For the longest time, Spoiled existed for us in our heads and on Microsoft Word — page after white page, sometimes single-spaced, eventually double-spaced, Times New Roman 12-point font. (Confession: I am a nerd, and therefore in order to like what I’m typing, I have to like the font in which I’m typing. So I’d click around and write in different ones, although I always came back to Times New Roman. I was a font adulteress, and it was my cuckolded typeface, probably aware of my actions but willing to ignore them as long as I came home to it at night.)
We had a hard time imagining how Spoiled would look once it was, you know, real. it’s our first book, so the transition from a digital document to a tangible one felt so foreign to us. How many Word pages equal one book page? What would the font be? How would it feel to see the words we knew so well, almost to the point of fatigue, printed and spaced and aligned differently than we’d ever seen them before?
Then we got the official copy-edited proofs, tied up neatly by two rubber bands, printed on single-sided pages. More than 300 of them — and in the end, it worked out to be roughly 1-to-1 in terms of Word pages to book pages, which I didn’t expect. A Word page seems to much more vast and glaring and hard to fill. The book pages seem compact, pert, efficient. Like a SmartCar, but less dopey-looking.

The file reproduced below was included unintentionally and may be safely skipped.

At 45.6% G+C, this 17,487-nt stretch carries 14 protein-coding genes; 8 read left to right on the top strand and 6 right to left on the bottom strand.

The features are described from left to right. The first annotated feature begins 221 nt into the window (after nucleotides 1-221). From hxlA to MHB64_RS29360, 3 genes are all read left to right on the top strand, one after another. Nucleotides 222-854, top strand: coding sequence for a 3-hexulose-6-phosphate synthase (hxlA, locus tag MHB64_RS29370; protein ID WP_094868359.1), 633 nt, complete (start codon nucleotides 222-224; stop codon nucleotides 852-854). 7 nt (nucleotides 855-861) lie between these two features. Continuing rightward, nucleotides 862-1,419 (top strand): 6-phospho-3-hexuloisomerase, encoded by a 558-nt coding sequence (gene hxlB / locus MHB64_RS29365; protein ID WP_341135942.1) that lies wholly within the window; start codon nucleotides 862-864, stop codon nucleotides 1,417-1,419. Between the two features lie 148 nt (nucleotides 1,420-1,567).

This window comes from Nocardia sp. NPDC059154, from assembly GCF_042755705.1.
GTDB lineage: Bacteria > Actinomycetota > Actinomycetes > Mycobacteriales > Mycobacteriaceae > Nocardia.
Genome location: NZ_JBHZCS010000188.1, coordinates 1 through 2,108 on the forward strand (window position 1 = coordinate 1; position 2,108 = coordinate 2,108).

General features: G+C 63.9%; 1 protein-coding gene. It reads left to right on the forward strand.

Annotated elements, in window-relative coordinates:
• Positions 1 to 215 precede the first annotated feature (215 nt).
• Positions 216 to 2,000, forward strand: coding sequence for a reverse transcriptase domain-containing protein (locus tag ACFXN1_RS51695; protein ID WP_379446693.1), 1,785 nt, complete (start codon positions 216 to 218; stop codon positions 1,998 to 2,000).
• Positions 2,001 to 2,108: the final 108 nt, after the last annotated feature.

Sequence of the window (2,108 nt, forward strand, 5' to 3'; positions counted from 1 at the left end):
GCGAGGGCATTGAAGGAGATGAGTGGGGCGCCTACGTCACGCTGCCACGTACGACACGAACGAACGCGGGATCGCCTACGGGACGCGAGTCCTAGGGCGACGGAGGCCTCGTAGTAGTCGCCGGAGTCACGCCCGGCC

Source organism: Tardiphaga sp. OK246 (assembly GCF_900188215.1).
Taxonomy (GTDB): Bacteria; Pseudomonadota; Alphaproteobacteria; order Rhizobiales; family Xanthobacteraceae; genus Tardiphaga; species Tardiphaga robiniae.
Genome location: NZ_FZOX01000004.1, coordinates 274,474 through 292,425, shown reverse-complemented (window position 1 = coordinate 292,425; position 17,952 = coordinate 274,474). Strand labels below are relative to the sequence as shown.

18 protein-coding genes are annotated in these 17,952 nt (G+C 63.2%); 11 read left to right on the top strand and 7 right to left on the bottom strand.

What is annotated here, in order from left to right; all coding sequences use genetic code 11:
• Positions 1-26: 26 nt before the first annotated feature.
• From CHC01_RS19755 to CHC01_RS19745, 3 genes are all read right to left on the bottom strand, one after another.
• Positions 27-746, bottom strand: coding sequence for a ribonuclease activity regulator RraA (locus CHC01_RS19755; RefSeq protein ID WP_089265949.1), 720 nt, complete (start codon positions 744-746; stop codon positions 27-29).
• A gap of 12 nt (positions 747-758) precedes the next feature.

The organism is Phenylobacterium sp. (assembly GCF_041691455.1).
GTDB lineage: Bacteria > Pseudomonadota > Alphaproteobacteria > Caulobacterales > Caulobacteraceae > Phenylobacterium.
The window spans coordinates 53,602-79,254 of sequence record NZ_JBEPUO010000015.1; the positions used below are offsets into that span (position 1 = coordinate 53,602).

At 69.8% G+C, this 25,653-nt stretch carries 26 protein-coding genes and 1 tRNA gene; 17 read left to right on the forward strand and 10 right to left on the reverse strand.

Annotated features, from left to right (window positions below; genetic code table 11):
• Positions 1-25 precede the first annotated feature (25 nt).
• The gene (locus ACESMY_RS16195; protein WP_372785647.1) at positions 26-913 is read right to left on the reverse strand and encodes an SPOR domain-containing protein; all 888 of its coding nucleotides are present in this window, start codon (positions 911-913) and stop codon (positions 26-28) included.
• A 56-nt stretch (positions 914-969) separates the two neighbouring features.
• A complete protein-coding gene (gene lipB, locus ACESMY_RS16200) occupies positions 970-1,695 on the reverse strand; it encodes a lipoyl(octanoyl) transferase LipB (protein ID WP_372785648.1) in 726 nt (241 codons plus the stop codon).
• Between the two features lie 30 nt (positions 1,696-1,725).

And faster. Some days, proofing this thing felt infinite, as if scrolling down every page was a workout for my mouse finger. I can’t count the number of times we read, re-read, noodled, and tinkered with chapter one. Since it’s by definition the first one, it always got us at our freshest, our most committed, and also our most finicky. That poor chapter. Its life was a very twisty Big Brother episode. Just as the words finally got comfortable sitting next to each other, we’d evict one of them and replace it with a new contestant.
Seeing everything printed out felt big, and not just because the stack was the size of at least one full ream of paper. No, it just made Spoiled’s existence that much less theoretical. The font is crisp, clean, pretty. The style of the chapter headings evokes Gossip Girl a bit (which makes sense; we share a publisher). My name, and Jess’s, are right there on the paper cover. Holding the actual hardback book in my hands is going to be pretty emotional — we poured a lot of ourselves into this, our first novel — but this messy doorstop holds a special place in my heart as being the first time I really felt like, wow, this thing we’ve been typing, these 81,000 words we wrote in six months… they will be read. And I smiled.
Right before I got nauseated. Because, oh my God, they will be read.